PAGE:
It wasn’t so long ago that irrational exuberance over the housing market had seized investors’ logic, and the same thing is happening to US stocks right now. Fair-weather investors are abandoning gold equities and jumping into the U.S. market in the hopes of making an easy buck, just as people bought property near the housing peak hoping to flip it before those adjustable-rate mortgages reset… My advice: don’t gamble your savings on the hope that there will be a greater fool who will come along and buy your inflated assets at even higher prices.
So writes Peter Schiff (www.blog.europacmetals,com) in edited excerpts from his latest Gold Letter to subscribers entitled THE GOLD BULL VS THE PAPER TIGER.
[The following article is presented by Lorimer Wilson, editor of www.FinancialArticleSummariesToday.com and www.munKNEE.com and may have been edited ([ ]), abridged (…) and/or reformatted (some sub-titles and bold/italics emphases) for the sake of clarity and brevity to ensure a fast and easy read. This paragraph must be included in any article re-posting to avoid copyright infringement.]
Schiff goes on to say in further edited excerpts:
The Return of Irrational Exuberance
So-called experts are pointing to the buoyancy of US stocks and weakness of the precious metals as proof of their viewpoint – but the fundamentals of the economy are still dismal. Unemployment remains persistently high and manufacturing continues to struggle. In April, the Fed reported that industrial production shrank 0.5%.
The only growing part of the economy is consumption and services. Indeed, US consumer confidence just hit a 5-year high! This week’s revisions to first-quarter GDP revealed that the household savings rate fell to an abysmal 2.3% and real disposable income plunged by an annualized rate of 8.4%. It seems that both rising asset prices and consumer confidence are based solely on the expectation of an improving economy that is still unsupported by the data itself.
The Currency War Heats Up
Perhaps people think things are different this time because of the news from the fronts of the international currency war. Everywhere you look, once-strong economies have begun to vie for exports by devaluing their currencies.
- Switzerland had one of the strongest European economies before its central bank capped the value of the franc against the euro in 2011, vastly diminishing its citizens’ purchasing power.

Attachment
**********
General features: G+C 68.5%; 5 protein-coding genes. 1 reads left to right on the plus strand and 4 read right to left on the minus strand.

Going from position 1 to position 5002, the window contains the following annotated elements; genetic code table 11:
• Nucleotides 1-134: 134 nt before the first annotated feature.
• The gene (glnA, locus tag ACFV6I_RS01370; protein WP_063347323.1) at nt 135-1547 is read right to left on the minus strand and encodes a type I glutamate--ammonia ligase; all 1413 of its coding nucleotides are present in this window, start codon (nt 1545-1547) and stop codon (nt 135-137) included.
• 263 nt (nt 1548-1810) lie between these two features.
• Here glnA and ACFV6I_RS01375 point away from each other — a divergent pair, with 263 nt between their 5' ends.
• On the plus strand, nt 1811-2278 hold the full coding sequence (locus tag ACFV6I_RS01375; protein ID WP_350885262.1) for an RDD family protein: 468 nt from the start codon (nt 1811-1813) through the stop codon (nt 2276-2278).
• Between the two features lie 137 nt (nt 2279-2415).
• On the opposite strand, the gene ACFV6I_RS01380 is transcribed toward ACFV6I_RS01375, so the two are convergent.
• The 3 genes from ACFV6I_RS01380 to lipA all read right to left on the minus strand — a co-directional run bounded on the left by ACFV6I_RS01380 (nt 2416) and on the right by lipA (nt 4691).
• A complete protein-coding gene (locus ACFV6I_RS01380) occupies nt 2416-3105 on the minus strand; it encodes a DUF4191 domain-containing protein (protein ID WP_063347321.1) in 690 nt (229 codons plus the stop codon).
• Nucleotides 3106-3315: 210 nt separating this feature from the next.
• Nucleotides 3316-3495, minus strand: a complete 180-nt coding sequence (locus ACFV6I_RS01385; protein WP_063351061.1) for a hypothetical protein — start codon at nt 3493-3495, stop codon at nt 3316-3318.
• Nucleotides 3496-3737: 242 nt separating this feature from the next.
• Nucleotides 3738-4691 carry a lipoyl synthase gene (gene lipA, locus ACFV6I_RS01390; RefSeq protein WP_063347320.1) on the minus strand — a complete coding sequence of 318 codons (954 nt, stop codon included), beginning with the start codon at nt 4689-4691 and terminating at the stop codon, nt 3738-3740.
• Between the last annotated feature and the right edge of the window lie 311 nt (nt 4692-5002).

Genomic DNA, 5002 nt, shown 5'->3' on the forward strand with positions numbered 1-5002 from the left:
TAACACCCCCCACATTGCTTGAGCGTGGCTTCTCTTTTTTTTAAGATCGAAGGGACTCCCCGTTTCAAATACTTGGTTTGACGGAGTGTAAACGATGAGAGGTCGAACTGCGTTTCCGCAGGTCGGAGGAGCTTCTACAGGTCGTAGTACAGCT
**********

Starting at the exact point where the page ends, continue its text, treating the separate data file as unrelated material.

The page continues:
- The Japanese yen, once the most stable currency in Asia, is falling victim to even more grotesque devaluation policies.
- Out of irrational fear that their exports will not be able to compete with the yen, Australia and New Zealand are the latest to jump into the fray by cutting interest rates.
Dollar By Default?
Many are examining these conditions and concluding that the U.S. dollar is now the last resort for global capital, however, this is a narrow and flawed view. The foreign exchange market is typically quoted based on relative valuations, examining one fiat currency through the lens of another. It says nothing of the fundamental value of a currency in terms of goods and services. It is entirely possible for all fiat currencies to collapse simultaneously, even as certain currencies “rise” relative to others. In fact, that is the likely outcome of this race to debase, which in turn is tremendously bullish for gold.
The only way to avoid the collateral damage of the currency war is to refuse to participate. That means selling fiat cash and buying precious metals, commodities, and equities. That is precisely what people are doing in those countries where currency devaluation is well underway – from Japan to Switzerland, everyday citizens are buying gold and silver in record quantities.
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A Great Paradox
How can it be that people are rushing to buy physical precious metals around the world and yet the price keeps falling? [Because] this correction is being driven by institutional investors in the paper gold market…Big money [is] betting against gold and on the Fed. I believe they are in for a rude awakening.
The correction was kicked off by whispers that the Fed might start drawing down QE3 in September that would, indeed, be reason to re-evaluate one’s precious metals holdings but, predictably, the Fed immediately backpedaled, insisting that it would, if anything, only “taper” the QE at some point in the future. John Williams, head of the San Francisco Fed, then came out and said, “You could even imagine a scenario where we adjust it downward based on good data and then adjust it back.”
How many times are the mainline financial institutions going to fall for this song-and-dance? It’s as if these investors are parents of a drug addict wiring money yet again on a promise that this time the kid will clean up his act. It’s not going to happen until he hits rock bottom! In the case of the Fed, ‘rock bottom’ means a dollar crisis with US consumer prices spiraling out of control.
Stay The Course
Given all of the above, anyone considering abandoning gold and giving the U.S. markets another whirl should think twice. Lots of people make and lose short-term fortunes, but I’ve always encouraged investors to grow their wealth along fundamental long-term trends. Ignoring this advice means gambling your savings on the hope that there will be a greater fool who will come along and buy your inflated assets at even higher prices.
[Editor’s Note: The author’s views and conclusions in the above article are unaltered and no personal comments have been included to maintain the integrity of the original post. Furthermore, the views, conclusions and any recommendations offered in this article are not to be construed as an endorsement of such by the editor.]
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